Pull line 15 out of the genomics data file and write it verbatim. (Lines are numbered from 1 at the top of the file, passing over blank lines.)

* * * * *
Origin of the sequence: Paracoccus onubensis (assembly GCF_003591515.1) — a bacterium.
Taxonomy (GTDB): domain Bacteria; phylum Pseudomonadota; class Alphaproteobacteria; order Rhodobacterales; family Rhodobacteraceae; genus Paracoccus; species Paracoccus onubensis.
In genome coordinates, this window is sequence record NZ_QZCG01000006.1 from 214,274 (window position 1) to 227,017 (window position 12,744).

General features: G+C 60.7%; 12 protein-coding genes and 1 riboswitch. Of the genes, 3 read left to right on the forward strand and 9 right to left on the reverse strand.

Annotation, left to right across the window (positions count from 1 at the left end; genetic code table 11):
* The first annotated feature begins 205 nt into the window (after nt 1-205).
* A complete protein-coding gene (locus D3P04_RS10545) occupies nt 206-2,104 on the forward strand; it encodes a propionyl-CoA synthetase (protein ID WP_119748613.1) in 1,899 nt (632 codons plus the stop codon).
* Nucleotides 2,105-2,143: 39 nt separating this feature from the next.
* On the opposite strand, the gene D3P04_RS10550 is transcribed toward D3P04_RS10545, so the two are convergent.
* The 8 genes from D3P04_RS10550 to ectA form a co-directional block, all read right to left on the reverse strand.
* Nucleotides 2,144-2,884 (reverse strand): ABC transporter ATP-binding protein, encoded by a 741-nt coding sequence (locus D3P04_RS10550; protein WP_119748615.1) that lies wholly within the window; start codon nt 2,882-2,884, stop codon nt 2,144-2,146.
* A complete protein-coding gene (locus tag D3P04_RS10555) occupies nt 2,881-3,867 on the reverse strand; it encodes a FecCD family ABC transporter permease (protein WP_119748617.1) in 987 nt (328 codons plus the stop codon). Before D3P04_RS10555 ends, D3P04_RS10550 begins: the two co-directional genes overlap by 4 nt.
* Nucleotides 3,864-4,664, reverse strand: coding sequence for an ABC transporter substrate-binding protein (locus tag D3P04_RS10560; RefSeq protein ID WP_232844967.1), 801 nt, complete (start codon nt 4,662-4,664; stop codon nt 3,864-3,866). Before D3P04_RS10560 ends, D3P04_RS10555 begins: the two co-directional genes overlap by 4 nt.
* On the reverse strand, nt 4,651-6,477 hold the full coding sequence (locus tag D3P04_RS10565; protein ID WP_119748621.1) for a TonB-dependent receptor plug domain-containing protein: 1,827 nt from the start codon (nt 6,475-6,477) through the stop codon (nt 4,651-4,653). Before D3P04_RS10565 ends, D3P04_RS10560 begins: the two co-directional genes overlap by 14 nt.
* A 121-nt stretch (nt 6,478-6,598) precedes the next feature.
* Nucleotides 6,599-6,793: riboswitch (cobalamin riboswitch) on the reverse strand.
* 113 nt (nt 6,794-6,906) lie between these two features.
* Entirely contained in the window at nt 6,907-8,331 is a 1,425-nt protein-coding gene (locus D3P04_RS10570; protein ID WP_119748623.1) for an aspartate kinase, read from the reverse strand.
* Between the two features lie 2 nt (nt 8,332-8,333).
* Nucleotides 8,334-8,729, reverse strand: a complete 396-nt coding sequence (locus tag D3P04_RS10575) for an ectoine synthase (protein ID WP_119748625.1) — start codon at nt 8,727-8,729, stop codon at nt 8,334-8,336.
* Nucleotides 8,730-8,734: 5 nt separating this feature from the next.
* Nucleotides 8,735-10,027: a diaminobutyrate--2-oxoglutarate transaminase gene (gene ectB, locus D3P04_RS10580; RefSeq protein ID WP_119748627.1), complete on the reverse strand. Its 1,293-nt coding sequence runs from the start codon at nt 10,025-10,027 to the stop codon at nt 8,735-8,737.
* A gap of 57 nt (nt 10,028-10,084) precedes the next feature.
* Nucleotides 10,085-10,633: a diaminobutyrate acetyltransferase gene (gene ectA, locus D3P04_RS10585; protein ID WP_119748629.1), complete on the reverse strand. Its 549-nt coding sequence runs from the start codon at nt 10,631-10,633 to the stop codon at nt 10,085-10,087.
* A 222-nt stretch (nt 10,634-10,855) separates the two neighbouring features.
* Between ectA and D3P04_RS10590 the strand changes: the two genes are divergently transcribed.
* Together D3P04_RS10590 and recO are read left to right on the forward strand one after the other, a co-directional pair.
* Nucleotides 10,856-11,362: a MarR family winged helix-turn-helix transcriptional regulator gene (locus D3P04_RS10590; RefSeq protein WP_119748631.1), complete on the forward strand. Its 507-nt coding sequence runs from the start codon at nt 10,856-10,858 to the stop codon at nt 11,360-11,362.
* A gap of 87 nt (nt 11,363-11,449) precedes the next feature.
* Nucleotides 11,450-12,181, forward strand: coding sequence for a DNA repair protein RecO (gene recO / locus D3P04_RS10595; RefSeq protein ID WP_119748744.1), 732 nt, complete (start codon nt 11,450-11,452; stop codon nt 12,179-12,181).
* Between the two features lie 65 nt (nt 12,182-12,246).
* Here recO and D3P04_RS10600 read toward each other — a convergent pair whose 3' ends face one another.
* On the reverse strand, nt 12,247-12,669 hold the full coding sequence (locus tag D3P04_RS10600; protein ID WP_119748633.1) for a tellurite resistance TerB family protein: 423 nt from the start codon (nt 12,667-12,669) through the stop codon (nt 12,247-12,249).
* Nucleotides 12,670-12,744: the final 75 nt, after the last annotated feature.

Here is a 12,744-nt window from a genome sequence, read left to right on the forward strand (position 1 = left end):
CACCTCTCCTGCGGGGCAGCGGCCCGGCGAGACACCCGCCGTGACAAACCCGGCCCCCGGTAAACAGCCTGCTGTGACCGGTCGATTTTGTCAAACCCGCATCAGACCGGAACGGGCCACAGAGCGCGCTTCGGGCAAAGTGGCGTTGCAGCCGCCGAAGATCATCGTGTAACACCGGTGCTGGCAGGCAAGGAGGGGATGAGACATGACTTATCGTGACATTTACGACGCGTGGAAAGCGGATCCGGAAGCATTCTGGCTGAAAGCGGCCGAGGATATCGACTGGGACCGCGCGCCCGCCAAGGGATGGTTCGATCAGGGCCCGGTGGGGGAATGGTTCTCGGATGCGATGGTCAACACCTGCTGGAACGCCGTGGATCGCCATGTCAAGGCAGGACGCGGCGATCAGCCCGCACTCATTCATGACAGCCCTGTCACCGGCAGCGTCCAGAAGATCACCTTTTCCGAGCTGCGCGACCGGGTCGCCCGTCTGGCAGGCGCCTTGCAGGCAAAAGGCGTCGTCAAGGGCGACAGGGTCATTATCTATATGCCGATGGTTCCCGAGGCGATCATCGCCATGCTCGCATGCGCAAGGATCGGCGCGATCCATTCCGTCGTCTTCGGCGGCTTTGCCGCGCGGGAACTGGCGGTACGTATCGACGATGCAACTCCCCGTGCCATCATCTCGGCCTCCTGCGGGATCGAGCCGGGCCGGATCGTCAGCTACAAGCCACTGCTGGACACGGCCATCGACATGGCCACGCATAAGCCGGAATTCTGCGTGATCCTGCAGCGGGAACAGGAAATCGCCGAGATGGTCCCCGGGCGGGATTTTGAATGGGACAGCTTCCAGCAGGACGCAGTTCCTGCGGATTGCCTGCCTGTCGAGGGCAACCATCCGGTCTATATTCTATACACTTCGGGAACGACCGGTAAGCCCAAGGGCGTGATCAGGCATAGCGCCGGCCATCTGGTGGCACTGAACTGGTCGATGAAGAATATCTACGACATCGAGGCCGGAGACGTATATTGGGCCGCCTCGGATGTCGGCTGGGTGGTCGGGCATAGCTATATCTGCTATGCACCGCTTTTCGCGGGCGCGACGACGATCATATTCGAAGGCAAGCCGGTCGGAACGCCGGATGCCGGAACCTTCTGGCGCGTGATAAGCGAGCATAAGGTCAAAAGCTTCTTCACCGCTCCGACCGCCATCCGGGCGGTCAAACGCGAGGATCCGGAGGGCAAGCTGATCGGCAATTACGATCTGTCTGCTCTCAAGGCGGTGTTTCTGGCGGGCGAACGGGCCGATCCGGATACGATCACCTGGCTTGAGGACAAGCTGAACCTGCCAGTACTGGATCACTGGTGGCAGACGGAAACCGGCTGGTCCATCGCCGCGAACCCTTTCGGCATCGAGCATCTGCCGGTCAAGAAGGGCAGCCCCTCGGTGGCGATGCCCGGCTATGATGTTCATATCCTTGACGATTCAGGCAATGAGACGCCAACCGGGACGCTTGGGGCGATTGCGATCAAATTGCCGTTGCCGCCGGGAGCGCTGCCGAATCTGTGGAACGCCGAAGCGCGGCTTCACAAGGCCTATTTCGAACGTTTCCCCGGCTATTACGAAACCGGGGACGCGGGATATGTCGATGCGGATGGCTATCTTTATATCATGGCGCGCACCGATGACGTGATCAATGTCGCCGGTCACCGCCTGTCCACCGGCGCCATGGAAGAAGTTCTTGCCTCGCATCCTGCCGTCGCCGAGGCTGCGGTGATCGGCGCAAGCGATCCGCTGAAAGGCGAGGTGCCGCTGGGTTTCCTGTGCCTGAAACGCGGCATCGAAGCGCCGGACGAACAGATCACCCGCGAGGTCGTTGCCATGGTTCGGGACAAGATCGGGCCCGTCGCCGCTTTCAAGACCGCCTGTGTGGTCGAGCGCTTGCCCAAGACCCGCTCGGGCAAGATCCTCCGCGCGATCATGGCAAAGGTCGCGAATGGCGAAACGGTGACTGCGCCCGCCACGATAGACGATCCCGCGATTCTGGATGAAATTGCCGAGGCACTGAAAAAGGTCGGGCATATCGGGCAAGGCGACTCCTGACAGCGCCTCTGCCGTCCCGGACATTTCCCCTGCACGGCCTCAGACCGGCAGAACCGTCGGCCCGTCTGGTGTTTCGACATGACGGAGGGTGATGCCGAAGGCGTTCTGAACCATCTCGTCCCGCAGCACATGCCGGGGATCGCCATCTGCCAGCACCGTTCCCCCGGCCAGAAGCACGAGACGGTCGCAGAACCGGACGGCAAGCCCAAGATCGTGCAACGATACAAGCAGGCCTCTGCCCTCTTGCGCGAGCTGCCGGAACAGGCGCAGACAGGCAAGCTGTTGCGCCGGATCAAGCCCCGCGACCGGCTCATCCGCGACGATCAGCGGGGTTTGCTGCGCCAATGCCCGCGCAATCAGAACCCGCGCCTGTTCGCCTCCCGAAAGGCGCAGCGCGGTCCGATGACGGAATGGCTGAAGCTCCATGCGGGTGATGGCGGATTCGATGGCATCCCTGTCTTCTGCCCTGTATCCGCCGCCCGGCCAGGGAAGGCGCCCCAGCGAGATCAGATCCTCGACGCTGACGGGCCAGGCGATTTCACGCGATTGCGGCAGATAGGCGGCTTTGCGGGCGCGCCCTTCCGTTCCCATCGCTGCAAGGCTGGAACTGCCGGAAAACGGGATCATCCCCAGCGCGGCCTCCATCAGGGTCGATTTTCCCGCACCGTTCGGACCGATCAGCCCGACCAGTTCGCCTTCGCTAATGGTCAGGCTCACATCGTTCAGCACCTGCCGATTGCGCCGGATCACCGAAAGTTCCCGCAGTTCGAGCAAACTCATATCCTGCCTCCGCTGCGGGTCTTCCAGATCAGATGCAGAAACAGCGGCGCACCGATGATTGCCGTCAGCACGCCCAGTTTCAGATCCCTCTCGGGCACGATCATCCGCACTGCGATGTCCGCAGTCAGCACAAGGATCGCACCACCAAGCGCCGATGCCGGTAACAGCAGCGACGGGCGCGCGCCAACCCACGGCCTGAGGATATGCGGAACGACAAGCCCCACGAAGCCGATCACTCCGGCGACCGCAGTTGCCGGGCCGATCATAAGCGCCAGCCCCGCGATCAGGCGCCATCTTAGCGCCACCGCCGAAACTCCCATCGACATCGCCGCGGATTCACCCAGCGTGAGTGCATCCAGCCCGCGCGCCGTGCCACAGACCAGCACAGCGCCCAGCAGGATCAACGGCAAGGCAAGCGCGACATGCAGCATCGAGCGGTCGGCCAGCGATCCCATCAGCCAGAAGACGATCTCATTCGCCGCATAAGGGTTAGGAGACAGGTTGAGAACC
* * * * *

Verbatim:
* A 121-nt stretch (nt 6,478-6,598) precedes the next feature.